Linux app Clonezilla is a great tool for swapping out drives—you can, as its name suggests, exactly clone the contents of one drive to another. It’s on the Parted Magic desktop as “Disk Cloning.” With no drives mounted, fire it up, choose whether you want to back up to an image file or do a bit-to-bit copy of a drive, select “local_ dev” on the next screen, plug in your USB drive, and you should be away. Of course, backing up a drive that’s failing not because of hardware but because of some insidious infestation is asking for trouble.
ClamAV—launched via the “Virus Scanner” shortcut on the Parted Magic desktop— automatically downloads the latest virus definition files and, provided you’ve mounted your target drive with read/write access (see “Password Panic” below to find out how), it’ll attempt to clean up your mucky disk (see image below). Run it before you clone for some peace of mind—or after, if you don’t think your platter will last that long...
Forgotten your Windows password? Picked up a new-to-you machine that’s locked down? UBCD can help. First, you need to do a little preparation to get Windows out of its default fast boot mode. Just launch Windows as usual, initiate a restart (you don’t need to log in), and immediately boot from UBCD—if you try to access it after a full shutdown, you can only use your Windows drive in read-only mode. Launch Parted Magic, mount your drive in File Manager, head to the “System Tools” menu via the app launcher in the bottom-left, and open “Change Windows Password.”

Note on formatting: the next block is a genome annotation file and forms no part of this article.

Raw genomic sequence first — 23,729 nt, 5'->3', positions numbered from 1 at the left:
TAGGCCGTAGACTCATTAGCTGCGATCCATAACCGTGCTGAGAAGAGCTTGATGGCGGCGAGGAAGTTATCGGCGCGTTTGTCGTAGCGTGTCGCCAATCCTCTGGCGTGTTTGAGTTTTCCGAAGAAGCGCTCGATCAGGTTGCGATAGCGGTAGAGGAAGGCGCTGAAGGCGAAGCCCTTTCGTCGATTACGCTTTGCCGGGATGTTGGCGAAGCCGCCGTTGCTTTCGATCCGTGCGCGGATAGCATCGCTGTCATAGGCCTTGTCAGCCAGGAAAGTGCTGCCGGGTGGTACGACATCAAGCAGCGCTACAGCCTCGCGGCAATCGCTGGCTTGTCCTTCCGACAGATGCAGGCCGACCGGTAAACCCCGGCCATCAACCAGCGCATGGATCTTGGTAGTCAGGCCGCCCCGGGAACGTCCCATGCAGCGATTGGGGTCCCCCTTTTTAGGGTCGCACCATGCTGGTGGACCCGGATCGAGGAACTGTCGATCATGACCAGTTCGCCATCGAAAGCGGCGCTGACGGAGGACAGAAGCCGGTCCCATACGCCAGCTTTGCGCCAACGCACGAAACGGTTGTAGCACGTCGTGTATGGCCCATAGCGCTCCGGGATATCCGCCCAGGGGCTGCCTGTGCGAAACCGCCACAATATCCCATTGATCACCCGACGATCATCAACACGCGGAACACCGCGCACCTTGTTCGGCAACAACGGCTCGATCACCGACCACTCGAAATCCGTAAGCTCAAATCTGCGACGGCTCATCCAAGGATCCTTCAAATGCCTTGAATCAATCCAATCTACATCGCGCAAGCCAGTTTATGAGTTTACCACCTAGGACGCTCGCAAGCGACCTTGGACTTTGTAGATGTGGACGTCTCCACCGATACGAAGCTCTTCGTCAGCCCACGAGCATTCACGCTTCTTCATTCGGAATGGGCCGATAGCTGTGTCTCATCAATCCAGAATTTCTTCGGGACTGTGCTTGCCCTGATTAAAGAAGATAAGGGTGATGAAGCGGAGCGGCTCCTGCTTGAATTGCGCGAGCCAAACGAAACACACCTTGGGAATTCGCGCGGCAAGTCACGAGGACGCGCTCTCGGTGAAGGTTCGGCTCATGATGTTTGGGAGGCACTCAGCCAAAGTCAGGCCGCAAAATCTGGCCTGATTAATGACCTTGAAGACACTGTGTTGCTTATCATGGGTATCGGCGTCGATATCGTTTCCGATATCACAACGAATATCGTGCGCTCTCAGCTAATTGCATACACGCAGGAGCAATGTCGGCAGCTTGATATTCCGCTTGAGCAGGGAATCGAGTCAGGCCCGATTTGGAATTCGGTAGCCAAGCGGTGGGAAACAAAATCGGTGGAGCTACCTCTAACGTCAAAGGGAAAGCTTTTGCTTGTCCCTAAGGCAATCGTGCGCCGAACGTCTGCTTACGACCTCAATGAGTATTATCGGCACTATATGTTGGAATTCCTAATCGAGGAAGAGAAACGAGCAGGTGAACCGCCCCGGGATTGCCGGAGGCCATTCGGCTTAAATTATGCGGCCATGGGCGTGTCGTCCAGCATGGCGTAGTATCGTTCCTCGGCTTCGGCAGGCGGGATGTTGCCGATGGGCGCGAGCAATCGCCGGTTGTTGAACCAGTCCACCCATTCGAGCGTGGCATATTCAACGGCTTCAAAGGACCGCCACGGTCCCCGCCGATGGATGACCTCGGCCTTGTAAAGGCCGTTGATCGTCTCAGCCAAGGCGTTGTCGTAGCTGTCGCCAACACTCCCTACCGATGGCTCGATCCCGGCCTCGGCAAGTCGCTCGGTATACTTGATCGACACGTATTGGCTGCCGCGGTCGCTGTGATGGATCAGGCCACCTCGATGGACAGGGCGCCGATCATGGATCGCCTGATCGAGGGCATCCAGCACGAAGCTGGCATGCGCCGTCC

Select your target hard drive, and use option one to see a list of the installed users. Enter the username you want to change, and use the appropriate options to clear the password, promote the user to administrator, or unlock an account that may have been stifled by over-zealous admin abuse. It’s best not to set a new password with this tool—just clear it, log in to Windows, and set a new one from there.